Thursday, January 6, 2011
JSW Steel Will Import 40% More Coking Coal Next Year on Capacity Increase
Courtesy news via Bloomberg by Abhishek Shanker - Jan 6, 2011 6:16 AM GMT+0530
JSW Steel Ltd., India’s third-largest producer, plans to increase coking coal imports from Australia and the U.S. by as much as 40 percent next fiscal year as it raises production.
Imports will climb to about 7 million metric tons in the year from April 1, part of which will come from JSW Steel’s U.S. mines, Chief Executive Officer Vinod Nowal said in an interview in Mumbai. Capacity at its Vijayanagar factory in the southern state of Karnataka is slated to increase 47 percent to 10 million tons by March, he said.
India’s steel demand, which rose about 8 percent last fiscal year, is forecast by the government to grow 10 percent this fiscal year, helped by spending on roads, ports and automobiles. JSW Steel, which imports all its coking coal, has built its plant to limit coal usage as prices climb because of supply disruption caused by flooding in Australia, the world’s largest exporter.
“We’ve designed our furnace and raw material feed in a way that our coal requirement will be amongst the lowest in India,” Nowal said by phone yesterday. “Talks to secure coking coal are on and we should be able to contract the required quantity.”
JSW Steel, which is expected to use 5 million tons of coking coal by March 31, increased purchases in December in preparation for the rains in Australia, from where it gets the bulk of its supply, Nowal said. Indian companies paid about $208 a ton for coking coal in the quarter ended Dec. 31, said Niraj Shah, an analyst at Fortune Equity Brokers Ltd. in Mumbai.
Prices may rise to $270 a metric ton for three-month contracts starting April 1 as the floods in Australia threaten to take as much as 10 million tons of metallurgical coal out of the market, Colin Hamilton, a London-based analyst at Macquarie Group Ltd., said in an e-mailed response to questions. Mills agreed to pay $225 a ton for the quarter beginning Jan. 1, Bank of America Merrill Lynch analysts wrote in a report last month.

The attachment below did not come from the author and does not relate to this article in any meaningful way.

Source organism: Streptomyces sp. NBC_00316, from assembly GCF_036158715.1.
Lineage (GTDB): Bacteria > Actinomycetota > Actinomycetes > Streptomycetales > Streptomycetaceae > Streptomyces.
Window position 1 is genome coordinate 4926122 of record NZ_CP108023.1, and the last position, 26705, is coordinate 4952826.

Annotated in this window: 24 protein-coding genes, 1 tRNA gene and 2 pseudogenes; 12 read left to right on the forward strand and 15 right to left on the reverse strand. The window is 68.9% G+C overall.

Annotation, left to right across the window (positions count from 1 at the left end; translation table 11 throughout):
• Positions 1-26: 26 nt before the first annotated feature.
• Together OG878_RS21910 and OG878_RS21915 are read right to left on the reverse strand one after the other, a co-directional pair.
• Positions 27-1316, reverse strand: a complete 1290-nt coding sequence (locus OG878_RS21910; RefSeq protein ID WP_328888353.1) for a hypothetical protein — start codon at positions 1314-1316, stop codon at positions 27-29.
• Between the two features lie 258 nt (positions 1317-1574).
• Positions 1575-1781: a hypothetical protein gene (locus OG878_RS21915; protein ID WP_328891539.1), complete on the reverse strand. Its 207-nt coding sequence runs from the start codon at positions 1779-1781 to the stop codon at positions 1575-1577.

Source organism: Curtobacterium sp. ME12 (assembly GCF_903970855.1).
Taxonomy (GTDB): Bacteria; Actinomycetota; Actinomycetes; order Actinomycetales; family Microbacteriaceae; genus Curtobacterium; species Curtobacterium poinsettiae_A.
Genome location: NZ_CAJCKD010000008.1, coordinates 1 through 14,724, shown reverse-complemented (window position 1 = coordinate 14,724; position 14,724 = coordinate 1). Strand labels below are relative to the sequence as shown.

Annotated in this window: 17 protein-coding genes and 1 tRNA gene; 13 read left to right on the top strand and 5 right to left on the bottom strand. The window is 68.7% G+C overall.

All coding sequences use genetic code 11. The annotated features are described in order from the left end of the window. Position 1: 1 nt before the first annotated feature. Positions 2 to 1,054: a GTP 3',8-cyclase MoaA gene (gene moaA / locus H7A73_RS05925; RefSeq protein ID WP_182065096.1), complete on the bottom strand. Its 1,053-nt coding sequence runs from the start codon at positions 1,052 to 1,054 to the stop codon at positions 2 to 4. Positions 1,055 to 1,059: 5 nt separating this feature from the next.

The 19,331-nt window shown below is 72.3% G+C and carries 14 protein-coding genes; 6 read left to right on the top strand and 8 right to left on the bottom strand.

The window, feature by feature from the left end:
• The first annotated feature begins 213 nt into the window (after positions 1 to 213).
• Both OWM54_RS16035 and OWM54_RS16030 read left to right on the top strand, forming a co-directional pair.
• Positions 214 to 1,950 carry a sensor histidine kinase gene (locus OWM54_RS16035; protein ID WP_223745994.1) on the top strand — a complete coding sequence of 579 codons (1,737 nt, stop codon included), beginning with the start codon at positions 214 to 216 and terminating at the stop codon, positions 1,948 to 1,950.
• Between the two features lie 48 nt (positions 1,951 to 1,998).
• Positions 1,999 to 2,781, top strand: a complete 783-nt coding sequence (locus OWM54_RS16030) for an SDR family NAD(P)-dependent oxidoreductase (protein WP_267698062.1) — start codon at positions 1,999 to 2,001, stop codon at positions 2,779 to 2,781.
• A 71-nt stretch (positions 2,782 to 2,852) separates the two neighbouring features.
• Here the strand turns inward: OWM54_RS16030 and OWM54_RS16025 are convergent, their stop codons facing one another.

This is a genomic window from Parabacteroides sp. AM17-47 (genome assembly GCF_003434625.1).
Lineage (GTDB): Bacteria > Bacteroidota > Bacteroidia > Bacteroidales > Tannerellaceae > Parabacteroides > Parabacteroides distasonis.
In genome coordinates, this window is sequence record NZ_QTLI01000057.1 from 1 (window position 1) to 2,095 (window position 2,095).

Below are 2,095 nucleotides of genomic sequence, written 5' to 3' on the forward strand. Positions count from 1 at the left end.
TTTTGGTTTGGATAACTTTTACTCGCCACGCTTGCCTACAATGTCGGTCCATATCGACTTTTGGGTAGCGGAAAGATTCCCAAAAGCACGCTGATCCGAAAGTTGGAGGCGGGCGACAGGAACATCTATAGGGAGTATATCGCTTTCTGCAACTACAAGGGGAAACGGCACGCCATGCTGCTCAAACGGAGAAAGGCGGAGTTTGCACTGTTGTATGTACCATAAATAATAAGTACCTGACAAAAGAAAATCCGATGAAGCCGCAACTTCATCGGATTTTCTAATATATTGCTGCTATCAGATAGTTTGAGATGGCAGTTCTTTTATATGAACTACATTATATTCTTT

JSW Steel shares, which rose 16 percent last year, fell 1.7 percent to 1,147.50 rupees at the close of trading yesterday in Mumbai. The benchmark Sensitive Index of the Bombay Stock Exchange dropped 1 percent.
The company expects to use no more than 700 kilograms (1,543 pounds) of coal to make a ton of steel, about 10 percent less than rivals, making it amongst the most efficient mills in the nation, Nowal said.
JSW Steel, which earmarked $500 million for acquiring coking coal assets overseas, is seeking mines in Australia and Africa. The company bought coking coal assets in the U.S. in May and plans to start shipments from the mines this quarter, Group Chief Financial Officer Seshagiri Rao said on Sept. 23.
Tata Steel Ltd., India’s biggest producer, buys all the coal for its European operations and about half its Indian requirement from overseas. Steel Authority of India Ltd., the second-largest producer, imports 70 percent of its needs.
Indian steelmakers imported about 27 million tons of coking coal in the year ended March 31, according to Gujarat NRE Coking Coal Ltd., the nation’s largest non-state producer.
JSW Steel, which plans to add about 3.2 million tons of capacity at Vijayanagar, will probably start the new blast furnace at the plant on March 25, Nowal said.
“First half of the calendar year is always the best for Indian steel output and consumption, hence the requirement of coal is also higher,” Shah said.
To contact the reporter on this story: Abhishek Shanker in Mumbai at firstname.lastname@example.org